Iraqi Special Forces Pause in Mosul Push Due to Poor Weather | NBC 7 San Diego
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Iraqi Special Forces Pause in Mosul Push Due to Poor Weather

On Wednesday, heavy fighting broke out in Tahrir, where an ISIS suicide car bomber disabled an Abrams tank belonging to the Iraqi army

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    AP
    Iraqi special forces advance toward Islamic State militant-held territory in Mosul, Iraq, Wednesday, Nov. 16, 2016. Troops have established a foothold in the city's east but on Thursday they stopped any further advances due to bad weather conditions.

    Due to poor weather and cloudy skies, Iraq special forces on Thursday paused temporarily in their push into the northern city of Mosul held by the Islamic State group but still faced deadly attacks, including a suicide car bomb.

    In the city's eastern Tahrir neighborhood, a car packed with explosives sped out from its hiding spot in a school complex, ramming into Iraqi troops' position and exploding into a ball of fire. A soldier was killed and three were wounded, two officers said, speaking on condition of anonymity because they were not authorized to talk to reporters.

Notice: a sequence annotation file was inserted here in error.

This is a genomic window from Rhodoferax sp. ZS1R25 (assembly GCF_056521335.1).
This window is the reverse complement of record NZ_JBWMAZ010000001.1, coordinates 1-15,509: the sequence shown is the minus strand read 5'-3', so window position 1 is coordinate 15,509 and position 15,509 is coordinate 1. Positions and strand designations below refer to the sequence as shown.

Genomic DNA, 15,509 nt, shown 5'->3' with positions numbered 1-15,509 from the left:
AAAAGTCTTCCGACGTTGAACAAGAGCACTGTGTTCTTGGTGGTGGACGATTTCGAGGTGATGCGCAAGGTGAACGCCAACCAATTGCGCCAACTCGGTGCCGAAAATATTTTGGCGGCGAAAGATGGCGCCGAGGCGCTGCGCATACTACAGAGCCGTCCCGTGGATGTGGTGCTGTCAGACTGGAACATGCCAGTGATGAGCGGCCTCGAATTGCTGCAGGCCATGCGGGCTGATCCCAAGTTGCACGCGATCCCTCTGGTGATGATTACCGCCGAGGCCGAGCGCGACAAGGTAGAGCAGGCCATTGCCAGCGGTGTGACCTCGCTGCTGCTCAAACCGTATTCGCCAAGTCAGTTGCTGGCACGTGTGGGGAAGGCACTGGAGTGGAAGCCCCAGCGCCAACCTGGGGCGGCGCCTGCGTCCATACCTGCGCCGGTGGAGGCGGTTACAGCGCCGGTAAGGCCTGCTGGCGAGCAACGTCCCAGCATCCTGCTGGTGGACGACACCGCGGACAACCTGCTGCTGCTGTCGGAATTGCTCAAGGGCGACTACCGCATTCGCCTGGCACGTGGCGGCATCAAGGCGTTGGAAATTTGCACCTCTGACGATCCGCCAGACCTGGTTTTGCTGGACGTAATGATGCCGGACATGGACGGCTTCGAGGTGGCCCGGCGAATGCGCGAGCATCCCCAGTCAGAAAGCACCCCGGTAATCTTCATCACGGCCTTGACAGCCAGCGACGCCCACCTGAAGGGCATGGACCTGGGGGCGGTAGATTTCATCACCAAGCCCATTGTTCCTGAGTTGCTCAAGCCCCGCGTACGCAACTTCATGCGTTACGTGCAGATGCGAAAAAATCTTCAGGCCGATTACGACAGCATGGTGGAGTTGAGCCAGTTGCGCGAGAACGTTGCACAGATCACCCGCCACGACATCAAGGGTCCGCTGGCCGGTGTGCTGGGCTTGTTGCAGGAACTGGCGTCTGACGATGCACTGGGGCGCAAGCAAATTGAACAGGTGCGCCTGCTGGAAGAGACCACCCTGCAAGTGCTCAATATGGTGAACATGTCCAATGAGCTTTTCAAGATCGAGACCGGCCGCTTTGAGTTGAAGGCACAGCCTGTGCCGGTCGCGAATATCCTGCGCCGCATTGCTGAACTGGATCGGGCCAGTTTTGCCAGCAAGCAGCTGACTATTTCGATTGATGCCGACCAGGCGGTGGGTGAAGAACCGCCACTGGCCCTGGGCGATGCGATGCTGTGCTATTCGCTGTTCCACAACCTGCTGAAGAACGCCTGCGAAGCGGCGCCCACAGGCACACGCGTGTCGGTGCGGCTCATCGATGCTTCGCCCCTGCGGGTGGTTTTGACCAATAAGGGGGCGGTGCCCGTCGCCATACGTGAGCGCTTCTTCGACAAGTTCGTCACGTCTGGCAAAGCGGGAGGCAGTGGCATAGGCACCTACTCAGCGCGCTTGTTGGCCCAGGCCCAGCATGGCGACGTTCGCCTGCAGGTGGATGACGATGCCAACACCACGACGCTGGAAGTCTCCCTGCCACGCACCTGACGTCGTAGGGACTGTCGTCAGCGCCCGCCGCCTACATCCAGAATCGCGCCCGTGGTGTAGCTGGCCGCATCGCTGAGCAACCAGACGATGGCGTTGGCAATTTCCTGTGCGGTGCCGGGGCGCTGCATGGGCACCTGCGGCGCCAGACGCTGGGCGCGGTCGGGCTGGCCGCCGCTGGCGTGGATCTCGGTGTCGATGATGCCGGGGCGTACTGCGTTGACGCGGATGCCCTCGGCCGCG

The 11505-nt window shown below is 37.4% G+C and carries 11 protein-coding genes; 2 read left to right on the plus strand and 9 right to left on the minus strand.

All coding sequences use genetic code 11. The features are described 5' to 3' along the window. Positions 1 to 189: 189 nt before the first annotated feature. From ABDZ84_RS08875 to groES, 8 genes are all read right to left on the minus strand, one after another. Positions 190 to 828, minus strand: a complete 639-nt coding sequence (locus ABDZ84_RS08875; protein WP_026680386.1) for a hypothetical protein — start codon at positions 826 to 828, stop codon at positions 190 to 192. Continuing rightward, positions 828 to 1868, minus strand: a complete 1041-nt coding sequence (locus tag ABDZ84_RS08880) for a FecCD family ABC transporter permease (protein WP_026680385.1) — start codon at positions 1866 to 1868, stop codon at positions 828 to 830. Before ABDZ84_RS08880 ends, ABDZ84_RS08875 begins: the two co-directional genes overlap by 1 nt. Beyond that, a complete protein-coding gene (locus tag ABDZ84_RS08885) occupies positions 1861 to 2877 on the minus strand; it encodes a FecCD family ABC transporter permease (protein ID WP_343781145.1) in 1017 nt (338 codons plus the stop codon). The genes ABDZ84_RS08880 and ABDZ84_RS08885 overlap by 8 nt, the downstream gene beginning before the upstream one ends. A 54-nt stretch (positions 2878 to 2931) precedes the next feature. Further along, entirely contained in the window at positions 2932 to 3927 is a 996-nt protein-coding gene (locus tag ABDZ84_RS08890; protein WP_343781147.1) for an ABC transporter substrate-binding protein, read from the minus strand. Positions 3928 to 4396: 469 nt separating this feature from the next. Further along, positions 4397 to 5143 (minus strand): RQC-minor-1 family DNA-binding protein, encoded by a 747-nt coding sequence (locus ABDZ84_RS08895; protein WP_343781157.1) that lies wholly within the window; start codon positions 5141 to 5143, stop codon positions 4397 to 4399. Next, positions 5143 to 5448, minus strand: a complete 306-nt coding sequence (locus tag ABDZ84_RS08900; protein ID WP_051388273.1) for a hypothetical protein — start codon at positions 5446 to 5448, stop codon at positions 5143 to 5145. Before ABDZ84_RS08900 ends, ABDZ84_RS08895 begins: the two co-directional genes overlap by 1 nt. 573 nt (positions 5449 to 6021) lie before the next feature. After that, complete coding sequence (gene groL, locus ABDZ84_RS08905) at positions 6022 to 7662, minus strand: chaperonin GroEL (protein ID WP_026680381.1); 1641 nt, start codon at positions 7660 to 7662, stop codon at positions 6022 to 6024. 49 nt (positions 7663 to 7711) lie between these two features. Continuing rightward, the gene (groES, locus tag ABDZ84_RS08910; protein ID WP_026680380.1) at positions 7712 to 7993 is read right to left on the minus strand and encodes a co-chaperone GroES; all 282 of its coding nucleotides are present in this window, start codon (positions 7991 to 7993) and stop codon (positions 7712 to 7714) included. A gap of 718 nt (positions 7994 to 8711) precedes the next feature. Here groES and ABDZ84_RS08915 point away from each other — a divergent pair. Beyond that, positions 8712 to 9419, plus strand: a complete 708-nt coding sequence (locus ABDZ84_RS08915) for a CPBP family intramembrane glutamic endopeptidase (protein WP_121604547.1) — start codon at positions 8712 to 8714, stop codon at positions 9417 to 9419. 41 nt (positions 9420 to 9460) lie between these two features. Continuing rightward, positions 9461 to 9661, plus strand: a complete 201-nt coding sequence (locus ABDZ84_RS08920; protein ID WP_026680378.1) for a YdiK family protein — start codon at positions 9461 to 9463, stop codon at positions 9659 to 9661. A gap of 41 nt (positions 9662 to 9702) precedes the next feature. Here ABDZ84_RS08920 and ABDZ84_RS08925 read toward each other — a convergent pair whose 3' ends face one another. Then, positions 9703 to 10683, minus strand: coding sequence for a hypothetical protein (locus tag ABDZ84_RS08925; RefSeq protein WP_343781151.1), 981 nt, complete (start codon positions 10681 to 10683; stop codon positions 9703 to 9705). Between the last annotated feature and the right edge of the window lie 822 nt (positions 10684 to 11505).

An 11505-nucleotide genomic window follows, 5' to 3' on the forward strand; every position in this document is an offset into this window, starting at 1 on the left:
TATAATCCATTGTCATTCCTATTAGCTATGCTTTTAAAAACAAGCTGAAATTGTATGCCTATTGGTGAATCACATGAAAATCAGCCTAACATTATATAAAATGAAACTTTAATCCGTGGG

Clouds over the city obscured the visibility of drones and strike aircraft, said Brig. Gen. Haider Fadhil, adding that troops are using the pause to secure areas they have taken with checkpoints and are sweeping for explosives.

    The U.S. coalition providing air cover and reconnaissance for the advancing forces has been a key element in the success of the Mosul battle so far, and the fighting stalls when the air power cannot be used.

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    On Wednesday, heavy fighting broke out in Tahrir, where an IS suicide car bomber disabled an Abrams tank belonging to the Iraqi army.

    Iraqi forces launched the long-awaited operation to retake Mosul nearly a month ago but have only advanced into a few eastern districts. The troops have faced fierce resistance, with snipers, mortar fire and suicide bombers driving armor-plated vehicles packed with explosives.

    After swift initial advances into the city's outskirts, the offensive slowed in more densely populated areas, where Iraqi troops cannot rely as much on airstrikes and shelling because of the risk posed to civilians, who have been told to stay in their homes.

    Mosul, Iraq's second largest city, is the last major IS holdout in the country. Driving the militants out of Mosul would deal a severe blow to their self-styled caliphate stretching into Syria.